Observers of the surreal melodrama that is Pakistan’s political landscape will surely have noticed how quiet the leadership of former Prime Minister Nawaz Sharif’s party has been recently.
Ever since the death of former First Lady Begum Kulsoom Nawaz, her widower, Nawaz Sharif, and her daughter, Maryam Nawaz, have desisted from political statements. Apart from a bit of hoo-ha in the National Assembly, the party has also had little to say about the NAB case and detention of former Punjab CM Shabaz Sharif who is now not just an MNA but also the Leader of the Opposition.
Even quite lively party leaders like Khawaja Saad Rafique and Khawaja Muhammad Asif have been very subdued in recent days. It really appears as if the fight has gone out of the PML-N, and that all the wind has gone out of the party’s sails. The former PM was released from prison after the Islamabad High Court decided in his favour; basically overturned the Supreme Court’s ruling in the Panama Papers case against him, his daughter and his son-in-law. Since his release, he has been oddly quiet — quite unlike the defiant leader who protested against his removal last year and led processions and rallies where he openly spoke against what he termed the ‘establishment conspiracies’ against him.
So has the pressure now become too much for Nawaz Sharif? Has incarceration broken his fighting spirit and has the ‘establishment’ finally succeeded in shutting him up? What actually happened and when? Even more intriguing than his silence is the silence from his daughter Maryam who was widely regarded as his political successor and a sure-shot election winner. Her tone in the past was openly defiant and ‘anti-establishment’ but now all we get from her is… silence.
It is highly likely that pressure tactics against the family have finally worked — as observers are now speculating. And along with their silence and the astonishing retreat of the PML-N leadership, recent developments on Pakistan’s political scene seem to indicate that the design of a new political scenario is succeeding.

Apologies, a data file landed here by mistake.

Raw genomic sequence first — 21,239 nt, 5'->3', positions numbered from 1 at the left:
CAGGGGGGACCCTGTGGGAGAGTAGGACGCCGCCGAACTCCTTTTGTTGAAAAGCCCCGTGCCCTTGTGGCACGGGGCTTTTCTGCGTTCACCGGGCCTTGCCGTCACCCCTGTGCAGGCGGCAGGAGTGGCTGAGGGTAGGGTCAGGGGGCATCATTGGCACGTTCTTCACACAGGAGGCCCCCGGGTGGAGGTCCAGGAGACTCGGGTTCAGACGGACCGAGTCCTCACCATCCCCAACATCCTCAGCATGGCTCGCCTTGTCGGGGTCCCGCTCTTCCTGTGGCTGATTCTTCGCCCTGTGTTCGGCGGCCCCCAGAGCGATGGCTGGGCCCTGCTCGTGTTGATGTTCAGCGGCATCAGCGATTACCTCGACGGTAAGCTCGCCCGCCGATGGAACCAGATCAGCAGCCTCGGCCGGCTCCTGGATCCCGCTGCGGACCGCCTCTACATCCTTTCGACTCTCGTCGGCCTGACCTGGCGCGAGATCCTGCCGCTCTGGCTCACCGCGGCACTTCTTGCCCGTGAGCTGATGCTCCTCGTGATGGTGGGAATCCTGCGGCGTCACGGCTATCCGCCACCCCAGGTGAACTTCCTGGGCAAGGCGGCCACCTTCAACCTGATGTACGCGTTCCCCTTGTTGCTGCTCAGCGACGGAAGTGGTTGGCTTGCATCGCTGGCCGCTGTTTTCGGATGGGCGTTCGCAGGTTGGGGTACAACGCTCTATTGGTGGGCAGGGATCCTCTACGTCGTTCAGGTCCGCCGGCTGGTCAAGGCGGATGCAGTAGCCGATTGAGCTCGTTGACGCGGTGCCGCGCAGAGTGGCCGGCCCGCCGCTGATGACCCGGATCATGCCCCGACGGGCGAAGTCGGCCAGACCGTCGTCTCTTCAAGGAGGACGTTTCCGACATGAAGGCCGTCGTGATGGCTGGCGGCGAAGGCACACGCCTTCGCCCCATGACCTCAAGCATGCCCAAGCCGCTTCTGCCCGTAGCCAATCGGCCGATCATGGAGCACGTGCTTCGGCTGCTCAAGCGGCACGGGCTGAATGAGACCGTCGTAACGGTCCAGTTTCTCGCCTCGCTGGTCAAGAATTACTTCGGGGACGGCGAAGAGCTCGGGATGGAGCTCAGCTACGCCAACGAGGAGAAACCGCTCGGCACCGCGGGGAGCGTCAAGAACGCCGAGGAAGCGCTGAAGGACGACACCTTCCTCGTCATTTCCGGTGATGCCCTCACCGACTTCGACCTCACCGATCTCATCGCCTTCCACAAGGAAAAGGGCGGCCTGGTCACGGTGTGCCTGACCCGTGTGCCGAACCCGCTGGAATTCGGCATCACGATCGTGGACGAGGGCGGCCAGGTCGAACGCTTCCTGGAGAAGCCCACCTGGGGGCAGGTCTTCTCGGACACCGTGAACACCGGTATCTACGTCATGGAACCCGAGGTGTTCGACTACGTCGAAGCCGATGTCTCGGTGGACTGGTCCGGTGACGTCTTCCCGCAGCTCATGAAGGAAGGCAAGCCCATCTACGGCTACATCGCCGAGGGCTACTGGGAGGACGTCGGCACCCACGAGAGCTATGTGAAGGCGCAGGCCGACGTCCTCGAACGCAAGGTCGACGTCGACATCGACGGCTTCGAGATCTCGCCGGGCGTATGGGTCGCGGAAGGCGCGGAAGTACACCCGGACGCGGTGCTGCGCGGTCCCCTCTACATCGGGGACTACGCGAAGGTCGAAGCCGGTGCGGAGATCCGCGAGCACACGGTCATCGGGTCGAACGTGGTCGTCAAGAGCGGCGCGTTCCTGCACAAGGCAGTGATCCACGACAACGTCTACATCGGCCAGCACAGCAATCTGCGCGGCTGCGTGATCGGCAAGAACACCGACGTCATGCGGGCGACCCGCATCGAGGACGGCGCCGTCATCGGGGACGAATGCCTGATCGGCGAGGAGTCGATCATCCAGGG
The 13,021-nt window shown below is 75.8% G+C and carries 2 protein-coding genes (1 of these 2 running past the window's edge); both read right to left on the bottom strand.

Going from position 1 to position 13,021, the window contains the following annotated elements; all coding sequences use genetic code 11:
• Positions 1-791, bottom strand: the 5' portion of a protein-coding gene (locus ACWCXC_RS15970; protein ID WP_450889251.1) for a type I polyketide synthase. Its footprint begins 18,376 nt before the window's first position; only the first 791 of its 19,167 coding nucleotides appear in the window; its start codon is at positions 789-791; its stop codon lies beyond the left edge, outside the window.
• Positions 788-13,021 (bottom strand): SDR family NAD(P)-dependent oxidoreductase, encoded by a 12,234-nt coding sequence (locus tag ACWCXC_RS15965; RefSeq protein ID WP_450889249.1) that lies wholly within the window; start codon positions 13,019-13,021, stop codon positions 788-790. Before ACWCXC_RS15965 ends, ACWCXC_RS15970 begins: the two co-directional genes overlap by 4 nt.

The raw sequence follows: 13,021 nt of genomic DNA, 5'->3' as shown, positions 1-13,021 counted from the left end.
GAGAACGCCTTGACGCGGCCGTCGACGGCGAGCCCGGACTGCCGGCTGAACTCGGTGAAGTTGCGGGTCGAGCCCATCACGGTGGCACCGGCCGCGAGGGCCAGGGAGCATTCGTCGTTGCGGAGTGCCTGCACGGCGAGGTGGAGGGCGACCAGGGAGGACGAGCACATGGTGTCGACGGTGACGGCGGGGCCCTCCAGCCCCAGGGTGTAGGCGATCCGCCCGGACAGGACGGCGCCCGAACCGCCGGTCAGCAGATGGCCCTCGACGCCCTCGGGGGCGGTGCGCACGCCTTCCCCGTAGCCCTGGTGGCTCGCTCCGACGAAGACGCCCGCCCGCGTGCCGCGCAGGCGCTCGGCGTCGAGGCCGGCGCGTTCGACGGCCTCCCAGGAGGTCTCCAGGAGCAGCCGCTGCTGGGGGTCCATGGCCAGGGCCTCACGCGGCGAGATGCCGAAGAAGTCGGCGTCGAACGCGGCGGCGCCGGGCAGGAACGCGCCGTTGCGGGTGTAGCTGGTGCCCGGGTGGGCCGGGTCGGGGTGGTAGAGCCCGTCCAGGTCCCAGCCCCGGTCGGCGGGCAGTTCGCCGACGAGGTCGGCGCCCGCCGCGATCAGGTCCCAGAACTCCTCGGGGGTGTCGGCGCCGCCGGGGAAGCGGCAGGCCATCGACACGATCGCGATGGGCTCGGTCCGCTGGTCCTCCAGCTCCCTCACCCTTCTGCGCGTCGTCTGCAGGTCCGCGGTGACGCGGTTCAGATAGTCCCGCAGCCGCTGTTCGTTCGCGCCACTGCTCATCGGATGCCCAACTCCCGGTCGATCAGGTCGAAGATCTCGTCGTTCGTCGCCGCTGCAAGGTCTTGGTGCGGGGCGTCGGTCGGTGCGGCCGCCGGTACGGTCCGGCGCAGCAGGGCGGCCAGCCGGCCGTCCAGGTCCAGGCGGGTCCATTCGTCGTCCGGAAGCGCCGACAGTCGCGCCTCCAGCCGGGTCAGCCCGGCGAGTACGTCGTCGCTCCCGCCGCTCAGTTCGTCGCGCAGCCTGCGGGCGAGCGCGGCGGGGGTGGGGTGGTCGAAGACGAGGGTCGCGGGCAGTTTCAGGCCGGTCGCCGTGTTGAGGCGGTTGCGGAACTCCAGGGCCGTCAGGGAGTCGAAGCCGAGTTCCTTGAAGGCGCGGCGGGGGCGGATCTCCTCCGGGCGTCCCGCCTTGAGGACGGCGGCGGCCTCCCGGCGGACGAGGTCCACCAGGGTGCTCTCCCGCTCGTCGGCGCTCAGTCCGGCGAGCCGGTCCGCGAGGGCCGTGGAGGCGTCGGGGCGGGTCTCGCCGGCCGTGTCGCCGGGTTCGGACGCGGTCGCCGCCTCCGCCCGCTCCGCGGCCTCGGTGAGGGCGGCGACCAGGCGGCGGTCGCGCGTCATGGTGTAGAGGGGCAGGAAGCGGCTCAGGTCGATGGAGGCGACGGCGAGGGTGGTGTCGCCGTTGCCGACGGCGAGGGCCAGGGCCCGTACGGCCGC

Apart from the neutralisation of the League, there have been other developments which are changing the political landscape.
A major development was the leniency with which the government treated the Tehreek-e-Labbaik Pakistan (TLP) and their violent protests against the Supreme Court ruling in the appeal against the decision in the blasphemy case against a poor Christian woman, Aasia bibi, who remained in jail for almost a decade. Not just did the PTI government tell us all what a great achievement it was for them to ‘negotiate’ with the rabble rousing party, it also excused the TLP protestors from prosecution in connection with all the destruction they had caused to citizens and public property. Plus Inter-Services Public Relations (ISPR), which usually issues statements against politicians at the drop of a hat and keeps reminding us that they do so in order to ‘save the country’ from these same politicians (and from journalists too), declared that they would not intervene in the matter of the rabble rousers because it was ‘wrong’ to involve the military in every matter.
Not just did Imran Khan’s government capitulate before the TLP lynch mob but the espousal of the military line was further evident in developments that strengthened the State’s anti-Pashtun Tahafuz Movement (PTM) narrative: the abduction and murder of police officer Taher Dawar, who had seemed supportive of the PTM, and the ousting from the Awami National Party of outspoken and secular party stalwarts Asfandyar Khattak and Bushra Gohar, who had both spoken out in support of the Pashtun movement.
The transformation is now nearly complete in terms of both domestic and regional policy — hostility towards Afghanistan and India has replaced attempts at peace and dialogue and religious militants are treated leniently and indulgently despite the extent of their hate speech or incitement. Critical journalists and news anchors have mysteriously (and rather coincidentally) been sacked by different TV channels and news organisations, and ‘uncooperative’ news groups are being squeezed and driven towards financial ruin.
Perhaps this new reality was best evidenced by pictures from the recent wedding of the army chief’s son which looked more like an All Parties’ Conference than anything else. All the political leaders were there — as was the country’s chief justice.